“An apple a day…”
By: Jayda Siggers
We went apple picking a few weekends ago, at a local apple orchard. What do I do with more than 10lbs of apples? Why not dehydrate the apples?! A friend came over and we peeled, cored and sliced (using a mandolin) 10 lbs of apples in about an hour. [Warning: you will get a hand cramp!] We dehydrated the apples for about 10 hours in an Excalibur dehydrator. Ten lbs (1/4 bushel, 1 peck apples) will fill a 9 tray dehydrator. Dehydrated apples can be stored for months in an airtight container or bag.
”Eat an apple on going to bed, and you’ll keep the doctor from earning his bread.” – Pembrokeshire Proverb
Taken from a 16th century nursery rhyme;
An apple a day keeps the doctor away,
Apple in the morning – doctor’s warning,
Roast apple at night – starves the doctor outright,
Eat an apple going to bed – knock the doctor on the head,
Three each day, seven days a week – ruddy apple, ruddy cheek.
It seems ‘they’ were on to something back in the 16th century. While it will certainly take more than an apple a day to keep you healthy, it is a step in the right direction.
Apple facts from today’s science:
1. FIBER. Apples are high in fiber. A medium sized apple contains approximately 4 grams of fiber. The recommended daily intake of fiber for a healthy adult is 24-38 grams/day. Adequate and consistent intake of dietary fiber is now known to reduce risk of some of the world’s most prevalent diseases—obesity, diabetes, high cholesterol, cardiovascular disease, and numerous gastrointestinal disorders, such constipation, inflammatory bowel disease, ulcerative colitis, hemorrhoids, Crohn’s disease, diverticulitis, and colon cancer.
2. ANTIOXIDANTS. Apples contain vitamin-C and beta carotene. Vitamin C is a powerful natural antioxidant. Consumption of foods rich in vitamin C helps body develop resistance against infectious agents and scavenge harmful, pro-inflammatory free radicals from the body. Additionally, apples are also rich in other flavonoids such as quercetin, catechin, and phloridzin. Quercetin, present mainly in apple skins, has been shown to inhibit growth of cancer cells in the lungs, breast, prostate, liver, and colon.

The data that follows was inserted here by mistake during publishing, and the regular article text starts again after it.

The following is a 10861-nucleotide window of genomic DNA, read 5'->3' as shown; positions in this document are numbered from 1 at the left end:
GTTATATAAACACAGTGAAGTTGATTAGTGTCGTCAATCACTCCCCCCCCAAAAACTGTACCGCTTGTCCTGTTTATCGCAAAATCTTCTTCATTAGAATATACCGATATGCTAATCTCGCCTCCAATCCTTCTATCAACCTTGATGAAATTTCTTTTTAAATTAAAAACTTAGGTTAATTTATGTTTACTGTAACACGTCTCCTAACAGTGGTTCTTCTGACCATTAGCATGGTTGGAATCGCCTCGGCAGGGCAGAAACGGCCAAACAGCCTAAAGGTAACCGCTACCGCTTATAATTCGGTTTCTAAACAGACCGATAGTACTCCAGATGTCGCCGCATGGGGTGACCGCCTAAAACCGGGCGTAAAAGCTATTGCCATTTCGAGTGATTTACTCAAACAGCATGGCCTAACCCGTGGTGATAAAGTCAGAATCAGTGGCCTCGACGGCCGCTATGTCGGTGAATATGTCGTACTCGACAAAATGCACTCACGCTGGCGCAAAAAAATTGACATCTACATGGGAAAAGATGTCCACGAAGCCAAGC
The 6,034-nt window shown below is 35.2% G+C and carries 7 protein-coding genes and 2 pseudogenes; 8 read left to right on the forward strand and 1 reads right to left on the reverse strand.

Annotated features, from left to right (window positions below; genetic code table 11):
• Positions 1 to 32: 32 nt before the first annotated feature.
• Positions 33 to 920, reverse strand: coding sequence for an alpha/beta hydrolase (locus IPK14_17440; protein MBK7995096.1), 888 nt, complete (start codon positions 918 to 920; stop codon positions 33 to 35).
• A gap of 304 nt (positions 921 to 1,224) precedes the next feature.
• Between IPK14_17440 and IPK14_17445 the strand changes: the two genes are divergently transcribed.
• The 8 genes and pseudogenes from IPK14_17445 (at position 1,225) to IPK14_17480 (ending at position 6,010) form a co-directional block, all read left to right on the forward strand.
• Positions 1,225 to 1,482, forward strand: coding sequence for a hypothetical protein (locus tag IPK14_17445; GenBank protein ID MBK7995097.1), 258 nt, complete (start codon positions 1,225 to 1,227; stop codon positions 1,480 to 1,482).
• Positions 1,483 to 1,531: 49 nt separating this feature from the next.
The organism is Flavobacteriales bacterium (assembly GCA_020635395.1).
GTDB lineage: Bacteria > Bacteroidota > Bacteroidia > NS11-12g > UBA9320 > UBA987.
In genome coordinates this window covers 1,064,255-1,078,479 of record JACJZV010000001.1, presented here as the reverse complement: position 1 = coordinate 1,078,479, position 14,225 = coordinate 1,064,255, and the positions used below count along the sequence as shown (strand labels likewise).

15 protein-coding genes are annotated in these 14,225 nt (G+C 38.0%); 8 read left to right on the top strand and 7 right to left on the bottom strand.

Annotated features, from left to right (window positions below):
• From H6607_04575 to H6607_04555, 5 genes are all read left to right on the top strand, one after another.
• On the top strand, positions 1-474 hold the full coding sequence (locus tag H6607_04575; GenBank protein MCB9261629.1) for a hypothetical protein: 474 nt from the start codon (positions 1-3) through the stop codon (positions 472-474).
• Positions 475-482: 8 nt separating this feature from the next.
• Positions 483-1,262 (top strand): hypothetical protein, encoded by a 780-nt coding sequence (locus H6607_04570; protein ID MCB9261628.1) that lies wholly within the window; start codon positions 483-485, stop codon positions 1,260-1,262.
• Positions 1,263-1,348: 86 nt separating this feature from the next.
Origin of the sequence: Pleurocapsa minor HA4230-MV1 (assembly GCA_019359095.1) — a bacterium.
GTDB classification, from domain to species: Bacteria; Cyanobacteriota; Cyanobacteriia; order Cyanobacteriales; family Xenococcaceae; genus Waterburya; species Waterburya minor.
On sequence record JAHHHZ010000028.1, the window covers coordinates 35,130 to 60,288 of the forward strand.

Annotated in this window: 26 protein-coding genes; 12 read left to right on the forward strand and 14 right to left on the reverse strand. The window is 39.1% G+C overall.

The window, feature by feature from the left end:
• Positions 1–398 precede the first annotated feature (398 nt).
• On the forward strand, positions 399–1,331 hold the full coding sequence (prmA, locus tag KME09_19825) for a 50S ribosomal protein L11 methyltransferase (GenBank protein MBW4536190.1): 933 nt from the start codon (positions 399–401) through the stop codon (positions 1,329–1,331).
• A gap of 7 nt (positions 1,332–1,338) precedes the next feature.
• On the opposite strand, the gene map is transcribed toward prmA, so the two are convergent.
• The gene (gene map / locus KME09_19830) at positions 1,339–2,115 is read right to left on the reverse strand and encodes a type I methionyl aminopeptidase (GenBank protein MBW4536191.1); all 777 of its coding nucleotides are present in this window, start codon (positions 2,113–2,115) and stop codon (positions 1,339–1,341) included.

3. VITAMINS. Apples are a good source of B-complex vitamins such as riboflavin, thiamin and pyridoxine (vitamin B-6). Together these vitamins help as co-factors for enzymes in metabolism as well as in various synthetic functions inside the body.
4. MINERALS. Apples are a source of potassium, a mineral that supports healthy blood pressure and fluid balance. Apples also have some calcium, iron, magnesium, phosphorus, copper, manganese and selenium. All these minerals promote the health of your bones, muscles and nervous system.
Apples are #1 on the Environmental Working Group’s Shopper’s Guide to pesticides in produce. Whenever possible, choose organically grown apples. Conventionally grown apples contain pesticide residues that accumulate in the skin. Unfortunately, for preservation and aesthetic reasons many apples are coated in wax, making it more difficult to wash off pesticide residues. As a result, many people peel an apple before eating. However, most of the fiber and antioxidants are stored in the apple skin making it the most nutrient dense part of the apple. Purchasing organic apples allows you to eat the whole apple, thereby maximizing your nutrient intake.
6 other (less) interesting facts about apples that I couldn’t resist posting:
The science of growing apples is called pomology.
Apples are a member of the rose family.
A peck of apples weighs 10.5 pounds.
The crabapple is the only apple native to North America.
Apples are fat, sodium, and cholesterol free.
The Norse goddess of youth, Iðunn (Idun, Idunna, Ithun) is often associated and/or depicted with apples.
Jayda Siggers, PhD, has a doctorate degree in Clinical Nutrition.
Currently, she is completing her certification in Holistic Health from
the Institute for Integrative Nutrition in New York. She blogs at
jaydamomphd.wordpress.com. She is also a Nutrition Counsellor at: